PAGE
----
How Should We Think About People Who Take Their Own Lives?

(Photo by Fernando @cferdo on Unsplash)
Flights were grounded at Orlando's International Airport last Saturday morning after a TSA officer jumped to his death. His successful suicide from a hotel balcony and into the atrium area at the airport prompted the Federal Aviation Administration to take actions which led to massive lines and delayed departures.

Here in Southern California, we have recently had two pastors commit suicide after struggling with mental illness for several years. In one case, some speculated the well-liked leader may have "gone off his meds."

Suicide is the leading cause of death among 15-to-24-year-olds. In the last decade, there has been a 30 percent increase of suicides for those in their mid-40s to mid-60s.

Studies show that someone in America intentionally takes their own life every 13 minutes. That is some 38,000 suicides every year! Eventually, each of us may seriously battle with life-threatening depression or know someone who has taken their own life. These families will need sensitive prayers and compassionate support from the body of Christ.

There were people in the Bible who took their own lives or wanted to die. They include Saul, Moses, Elijah, Jonah, Zimri, Ahithophel, Abimelech and Judas. Since Sampson is honored in Hebrews 11 for his heroic actions, most would not consider his collapsing a building on himself as suicide, but rather martyrdom.

The Bible states that murderers will have their "portion in the lake which burns with fire and brimstone" (Rev. 21:8b) and other Scriptures suggest that suicide is a great sin, equivalent to murder, and therefore it is not God's will. However, it is not the unpardonable sin, which John 3:16-21 states is unbelief and rejection of Christ Jesus, our Lord.

Usually, family and friends can look back and see contributing factors to the self-inflicted death, which may have clouded or impaired godly judgment in the face of personal crises. The departed may have felt desperation from genuine mental illness, debilitating depression or certain biological disorders. Perhaps these are the ones being described when Paul told the Thessalonians to "comfort the faint-hearted, support the weak, and be patient toward everyone" (1 Thess. 5:14b).

However, Hebrews 10:26-31 warns us about sinning willfully, which may call into question the genuineness of our repentance and subsequent forgiveness of our sins (Acts 2:38). One should never presume on God's grace and risk gambling their eternal destiny by this drastic and permanent solution to a temporary problem.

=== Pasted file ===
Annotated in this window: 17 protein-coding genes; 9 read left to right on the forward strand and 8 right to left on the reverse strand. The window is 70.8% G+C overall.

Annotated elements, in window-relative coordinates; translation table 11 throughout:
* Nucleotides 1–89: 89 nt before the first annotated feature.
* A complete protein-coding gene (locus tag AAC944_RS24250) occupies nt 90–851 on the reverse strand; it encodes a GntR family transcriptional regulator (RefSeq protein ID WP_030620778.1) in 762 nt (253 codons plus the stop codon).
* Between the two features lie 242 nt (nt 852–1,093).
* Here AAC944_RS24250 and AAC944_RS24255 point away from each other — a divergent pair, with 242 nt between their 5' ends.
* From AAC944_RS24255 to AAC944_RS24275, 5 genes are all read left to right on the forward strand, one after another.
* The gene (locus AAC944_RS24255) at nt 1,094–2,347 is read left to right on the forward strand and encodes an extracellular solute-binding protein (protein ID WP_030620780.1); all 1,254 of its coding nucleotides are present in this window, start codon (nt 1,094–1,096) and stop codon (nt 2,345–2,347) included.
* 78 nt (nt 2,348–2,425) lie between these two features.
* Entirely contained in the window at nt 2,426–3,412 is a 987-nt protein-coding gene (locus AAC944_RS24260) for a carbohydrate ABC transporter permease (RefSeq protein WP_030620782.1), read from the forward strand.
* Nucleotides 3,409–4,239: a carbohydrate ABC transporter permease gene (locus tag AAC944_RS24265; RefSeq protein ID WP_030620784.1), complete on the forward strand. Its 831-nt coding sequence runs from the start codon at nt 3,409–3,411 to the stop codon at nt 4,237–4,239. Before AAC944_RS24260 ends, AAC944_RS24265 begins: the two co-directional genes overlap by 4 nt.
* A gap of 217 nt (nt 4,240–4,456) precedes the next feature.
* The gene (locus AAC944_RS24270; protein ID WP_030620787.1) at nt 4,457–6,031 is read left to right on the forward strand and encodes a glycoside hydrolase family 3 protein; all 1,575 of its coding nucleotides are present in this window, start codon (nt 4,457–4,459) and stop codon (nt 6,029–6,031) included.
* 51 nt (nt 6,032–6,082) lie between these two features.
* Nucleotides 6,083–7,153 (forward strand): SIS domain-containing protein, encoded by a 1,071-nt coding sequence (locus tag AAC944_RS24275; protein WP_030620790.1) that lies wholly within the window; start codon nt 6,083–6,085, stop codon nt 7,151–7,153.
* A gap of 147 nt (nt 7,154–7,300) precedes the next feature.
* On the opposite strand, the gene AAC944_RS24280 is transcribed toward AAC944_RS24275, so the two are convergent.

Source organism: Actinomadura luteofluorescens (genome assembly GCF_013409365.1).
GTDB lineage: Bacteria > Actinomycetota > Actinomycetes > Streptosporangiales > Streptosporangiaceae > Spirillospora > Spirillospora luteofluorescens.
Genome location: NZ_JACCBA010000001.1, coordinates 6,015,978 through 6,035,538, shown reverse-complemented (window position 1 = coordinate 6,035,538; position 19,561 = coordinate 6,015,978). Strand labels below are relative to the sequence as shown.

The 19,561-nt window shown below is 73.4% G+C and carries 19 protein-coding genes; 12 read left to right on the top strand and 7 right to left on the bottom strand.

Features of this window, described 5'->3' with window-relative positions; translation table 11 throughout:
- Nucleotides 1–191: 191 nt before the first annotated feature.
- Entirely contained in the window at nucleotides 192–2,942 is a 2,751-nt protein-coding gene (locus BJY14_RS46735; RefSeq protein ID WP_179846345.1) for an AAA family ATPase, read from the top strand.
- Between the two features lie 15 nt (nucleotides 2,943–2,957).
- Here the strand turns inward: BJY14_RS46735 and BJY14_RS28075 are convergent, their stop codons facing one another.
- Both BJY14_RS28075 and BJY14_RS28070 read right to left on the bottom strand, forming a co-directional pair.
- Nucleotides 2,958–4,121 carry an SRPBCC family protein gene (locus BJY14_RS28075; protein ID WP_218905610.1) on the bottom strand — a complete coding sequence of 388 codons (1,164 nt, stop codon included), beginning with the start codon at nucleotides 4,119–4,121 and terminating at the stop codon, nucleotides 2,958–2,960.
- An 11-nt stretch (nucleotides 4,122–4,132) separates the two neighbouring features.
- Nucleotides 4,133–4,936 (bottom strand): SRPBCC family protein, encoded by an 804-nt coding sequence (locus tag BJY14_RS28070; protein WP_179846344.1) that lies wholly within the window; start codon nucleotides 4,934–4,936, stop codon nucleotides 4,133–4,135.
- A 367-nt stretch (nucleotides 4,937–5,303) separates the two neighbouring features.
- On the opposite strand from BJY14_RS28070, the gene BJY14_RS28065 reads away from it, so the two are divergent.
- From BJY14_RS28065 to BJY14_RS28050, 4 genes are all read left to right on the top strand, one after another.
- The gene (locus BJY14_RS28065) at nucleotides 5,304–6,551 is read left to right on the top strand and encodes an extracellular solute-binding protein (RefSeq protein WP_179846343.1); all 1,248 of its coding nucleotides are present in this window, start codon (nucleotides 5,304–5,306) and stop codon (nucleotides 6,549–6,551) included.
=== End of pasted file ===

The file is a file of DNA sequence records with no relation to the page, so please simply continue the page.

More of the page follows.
Author Larry Tomczak has a very helpful book; Becoming an Informed Influencer in Today's Changing Culture. His final chapter on "Suicide and Death with Dignity" identifies several "Suicide-Related Situations": intentional suicide, mentally impaired suicide, accidental suicide and avoidance suicide.

Tomczak offers this thought-provoking observation: "The further our civilization drifts from our Judeo-Christian foundations, the more countries embrace euthanasia coupled with abortion and infanticide."

Life-and-death decisions will increasingly be made by believers and non-believers alike, as we approach the end of this age. The difference between the two groups will be the hope which the Holy Spirit infuses in us to strengthen us so we may be able to patiently endure so we may be able to comfort others. However, Jesus described the end of the age, with non-believing "men fainting from fear and expectation of what is coming on the inhabited earth" (Luke 21:26a).

See 2 Corinthians 1:3-11, to understand Paul's perspective on tribulations and afflictions. In verses 8-9a he said that he and his team had felt under great pressure, far above their human ability to endure. They "despaired even of life" and felt the "sentence of death" itself.

Then, in verses 9b-10 Paul said they battled these pressures and depression "so we would not trust in ourselves, but in God who raises the dead." They came to happily acknowledge that "He delivered us from so great a death and does deliver us. In Him we trust that He will still deliver us."

Paul told the Corinthians that God allowed a "thorn in the flesh" to afflict him so he would not boast about his special visions and revelations. He prayed three times to be delivered from this spiritual pressure and affiliation, but the Lord Jesus told him, "My grace is sufficient for you, for My strength is made perfect in weaknesses" (2 Cor. 12:9).

Ordained to the ministry in 1969, Gary Curtis is a graduate of LIFE Bible College at Los Angeles (soon to become Life Pacific University at San Dimas, California). He has taken graduate courses at Trinity College in Deerfield, Illinois and Fuller Seminary in Pasadena, California. Gary served as part of the pastoral staff of The Church on The Way, the First Foursquare Church of Van Nuys, California, for 27 years (1988-2015), the last 13 years as the vice president of Life on The Way Communications Inc., the church's not-for-profit media outreach. Now retired, Gary and his wife have been married for 50 years and live in Southern California. They have two married daughters and five grandchildren.


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